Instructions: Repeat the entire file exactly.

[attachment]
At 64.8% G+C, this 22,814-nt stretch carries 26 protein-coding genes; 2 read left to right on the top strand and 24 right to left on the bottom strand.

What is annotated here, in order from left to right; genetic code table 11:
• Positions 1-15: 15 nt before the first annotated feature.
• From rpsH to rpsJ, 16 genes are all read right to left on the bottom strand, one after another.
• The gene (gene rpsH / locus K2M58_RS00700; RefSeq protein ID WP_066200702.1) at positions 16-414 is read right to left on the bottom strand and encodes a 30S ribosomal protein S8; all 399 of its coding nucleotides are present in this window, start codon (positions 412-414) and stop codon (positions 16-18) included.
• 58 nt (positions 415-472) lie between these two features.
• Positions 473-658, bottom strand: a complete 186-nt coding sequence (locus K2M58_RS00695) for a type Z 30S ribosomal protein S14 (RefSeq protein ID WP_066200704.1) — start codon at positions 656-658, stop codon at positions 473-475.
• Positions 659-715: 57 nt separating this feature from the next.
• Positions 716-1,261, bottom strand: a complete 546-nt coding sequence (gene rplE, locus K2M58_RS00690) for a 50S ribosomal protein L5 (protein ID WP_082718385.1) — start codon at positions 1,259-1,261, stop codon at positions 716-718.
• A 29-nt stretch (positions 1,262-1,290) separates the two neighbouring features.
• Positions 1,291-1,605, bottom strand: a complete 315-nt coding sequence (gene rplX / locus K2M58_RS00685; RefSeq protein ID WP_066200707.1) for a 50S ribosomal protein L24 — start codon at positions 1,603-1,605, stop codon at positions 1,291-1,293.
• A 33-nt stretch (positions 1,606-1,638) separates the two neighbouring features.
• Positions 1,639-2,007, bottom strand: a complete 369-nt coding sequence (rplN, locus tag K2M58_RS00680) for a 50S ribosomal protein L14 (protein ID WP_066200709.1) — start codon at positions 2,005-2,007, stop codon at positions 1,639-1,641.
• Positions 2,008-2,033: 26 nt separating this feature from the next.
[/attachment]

At 64.8% G+C, this 22,814-nt stretch carries 26 protein-coding genes; 2 read left to right on the top strand and 24 right to left on the bottom strand.

What is annotated here, in order from left to right; genetic code table 11:
• Positions 1-15: 15 nt before the first annotated feature.
• From rpsH to rpsJ, 16 genes are all read right to left on the bottom strand, one after another.
• The gene (gene rpsH / locus K2M58_RS00700; RefSeq protein ID WP_066200702.1) at positions 16-414 is read right to left on the bottom strand and encodes a 30S ribosomal protein S8; all 399 of its coding nucleotides are present in this window, start codon (positions 412-414) and stop codon (positions 16-18) included.
• 58 nt (positions 415-472) lie between these two features.
• Positions 473-658, bottom strand: a complete 186-nt coding sequence (locus K2M58_RS00695) for a type Z 30S ribosomal protein S14 (RefSeq protein ID WP_066200704.1) — start codon at positions 656-658, stop codon at positions 473-475.
• Positions 659-715: 57 nt separating this feature from the next.
• Positions 716-1,261, bottom strand: a complete 546-nt coding sequence (gene rplE, locus K2M58_RS00690) for a 50S ribosomal protein L5 (protein ID WP_082718385.1) — start codon at positions 1,259-1,261, stop codon at positions 716-718.
• A 29-nt stretch (positions 1,262-1,290) separates the two neighbouring features.
• Positions 1,291-1,605, bottom strand: a complete 315-nt coding sequence (gene rplX / locus K2M58_RS00685; RefSeq protein ID WP_066200707.1) for a 50S ribosomal protein L24 — start codon at positions 1,603-1,605, stop codon at positions 1,291-1,293.
• A 33-nt stretch (positions 1,606-1,638) separates the two neighbouring features.
• Positions 1,639-2,007, bottom strand: a complete 369-nt coding sequence (rplN, locus tag K2M58_RS00680) for a 50S ribosomal protein L14 (protein ID WP_066200709.1) — start codon at positions 2,005-2,007, stop codon at positions 1,639-1,641.
• Positions 2,008-2,033: 26 nt separating this feature from the next.